In 2013, Jeff Bezos, CEO of online retailer Amazon, unveiled to Charlie Rose on 60 Minutes a research and development program aimed at making deliveries by autonomous drone. Showing octocopters stenciled with the name Amazon Prime Air, he promised 30 minute delivery and stated implementation was hopefully 4-5 years away. “This thing can’t land on somebody’s head while they’re walking around their neighborhood,” said Bezos, identifying a primary challenge facing autonomous drone delivery.i
Three years later, companies continue to buzz about delivery by drone. In July 2016, 7-Eleven partnered with drone delivery company Flirtey for a demonstration of the first legal commercial drone delivery in the United States. Over the course of two flights on July 22nd, a drone flew autonomously for one mile from a 7-Eleven store in Reno, NV to a private residence, delivering a chicken sandwich, donuts, hot coffee, candy, and Slurpees.ii
In August 2016, Google’s secretive drone delivery division, Project Wing, received White House approval to begin testing in the U.S.iii And later that same month, thousands of miles away in New Zealand, Domino’s delivered a pizza by drone.
On August 25th, Domino’s Pizza Enterprises conducted a demonstration in Auckland. A 6-rotor drone lowered a pizza box by wire to three executives waiting near a picnic blanket. An independent international franchiser of the American brand, Domino’s Pizza Enterprises has stated their intention to become the world’s first company to launch regular drone deliveries. In a statement, Domino’s Group CEO and managing director Don Meij said, “It doesn’t make sense to have a 2-tonne machine delivering a 2-kilogram order.”iv
All of these events suggest that the future of drone delivery is fast approaching. Soon, customers might not only receive steaming hot pizza, ice cold beverages, and snacks by drone, but fresh vegetables, best-selling books, and cleaning products. So, how do consumers feel about this future?
On October 11th, 2016, the United States Postal Service Office of the Inspector General released a report entitled “Public Perception of Drone Delivery in the United States.” The 113-page report found that Americans anticipate drone delivery being offered within 5-10 years. And most are interested in the speedy delivery drones promise. However, most Americans do not yet trust drone technology, with malfunction being the primary concern.v
Countless companies and agencies, including Amazon, Google, and NASA, are conducting research so that drones might safely navigate crowded airspaces and avoid, as Bezos suggested, landing on people’s heads. There are 3 primary methods for environmental sensing that allows autonomous aerial drones to detect and avoid objects, vehicles, or people.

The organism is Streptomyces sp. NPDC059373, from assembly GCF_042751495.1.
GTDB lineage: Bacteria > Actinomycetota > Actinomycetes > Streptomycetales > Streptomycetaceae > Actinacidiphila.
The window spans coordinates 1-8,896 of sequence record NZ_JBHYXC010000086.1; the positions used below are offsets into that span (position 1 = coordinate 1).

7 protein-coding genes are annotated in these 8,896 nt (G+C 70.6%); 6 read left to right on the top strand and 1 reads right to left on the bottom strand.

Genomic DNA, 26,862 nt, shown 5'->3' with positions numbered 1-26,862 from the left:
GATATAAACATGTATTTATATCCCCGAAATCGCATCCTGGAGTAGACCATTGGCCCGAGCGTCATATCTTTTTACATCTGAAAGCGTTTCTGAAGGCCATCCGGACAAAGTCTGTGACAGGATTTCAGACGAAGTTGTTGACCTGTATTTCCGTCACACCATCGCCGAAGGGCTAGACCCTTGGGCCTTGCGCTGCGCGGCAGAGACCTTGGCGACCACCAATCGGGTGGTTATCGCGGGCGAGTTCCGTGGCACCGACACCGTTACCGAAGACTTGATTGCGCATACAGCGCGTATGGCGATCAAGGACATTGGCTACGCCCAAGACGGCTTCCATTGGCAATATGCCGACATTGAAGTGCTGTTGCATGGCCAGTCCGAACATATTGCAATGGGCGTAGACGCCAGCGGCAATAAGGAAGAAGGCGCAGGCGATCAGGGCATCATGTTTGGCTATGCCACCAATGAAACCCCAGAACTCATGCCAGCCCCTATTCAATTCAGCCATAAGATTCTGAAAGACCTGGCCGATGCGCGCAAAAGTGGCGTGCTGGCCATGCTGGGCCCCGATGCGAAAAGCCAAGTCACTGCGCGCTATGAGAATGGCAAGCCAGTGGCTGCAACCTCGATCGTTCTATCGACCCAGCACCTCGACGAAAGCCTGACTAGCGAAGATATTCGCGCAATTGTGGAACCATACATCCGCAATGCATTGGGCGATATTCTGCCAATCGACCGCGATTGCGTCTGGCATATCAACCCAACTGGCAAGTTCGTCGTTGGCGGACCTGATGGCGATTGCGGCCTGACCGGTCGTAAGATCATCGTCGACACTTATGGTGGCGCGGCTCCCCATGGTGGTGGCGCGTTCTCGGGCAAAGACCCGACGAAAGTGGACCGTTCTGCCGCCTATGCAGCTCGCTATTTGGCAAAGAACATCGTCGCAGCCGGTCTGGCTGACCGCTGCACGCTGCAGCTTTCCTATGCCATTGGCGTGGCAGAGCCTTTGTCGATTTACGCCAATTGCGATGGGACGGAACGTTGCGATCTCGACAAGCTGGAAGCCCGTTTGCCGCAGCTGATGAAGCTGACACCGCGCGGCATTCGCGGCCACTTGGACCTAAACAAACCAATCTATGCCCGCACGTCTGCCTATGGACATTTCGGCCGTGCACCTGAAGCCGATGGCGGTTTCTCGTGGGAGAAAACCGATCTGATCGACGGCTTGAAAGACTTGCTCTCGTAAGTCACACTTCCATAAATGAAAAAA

Currently, the most common method is optical sensing, which involves on-board navigational cameras and a computer to interpret the visual feed and provide responsive directional commands. One benefit is that modern cameras are very small. Meanwhile, downsides include limited visible distance, inability to detect all objects, and the need for sizable hardware and power sources to process the robust data-streams
A second option is radar, which uses the reflection of radio waves off objects to navigate. One benefit of radar is it offers long detection ranges, especially for larger drones operating at higher altitudes and over longer distances. Recently, several start-up companies have been developing compact radar systems for use with autonomous aerial drones. Such companies claim they can detect and avoid objects over 1 km away. Limiting factors include wide signal beam divergence, meaning less exact sensing—essentially radar can usually recognize that “something” is out there, but can’t pinpoint exactly what that something might be. Another liming factor is that system sizes and on-board power sources can be quite large, though sizes have recently begun to shrink. Finally, and particularly in dense urban environments, the potential exists for interference from other radio wave sources, such as cell phones & towers, wireless internet signals, other radar systems, and so forth.
The third, and increasingly popular choice, is LiDAR, which emits short laser pulses and calculates distance by timing the rebound off objects. One advantage is speed, since LiDAR sensing instantly creates a 3D distance map. In contrast, optical sensing first requires computer processing to interpolate the 2D image. Another upside of LiDAR is the pinpoint accuracy with which lasers sense objects, allowing for greater resolution and object identification. For a long time, a downside of LiDAR was hardware size, but technological developments have continued to reduce on-board forms.
Recently, Velodyne LiDAR introduced the Puck Lite which weighs only 20 ounces and is roughly the size of two stacked hockey pucks. Innovations such as the Puck Lite suggest that soon pizza may descend from the skies. And a drone with a LiDAR sensor, about the size of a coffee mug, may deliver your morning latte.
v “Public Perception of Drone Delivery in the United States” United States Postal Service Office of the Inspector General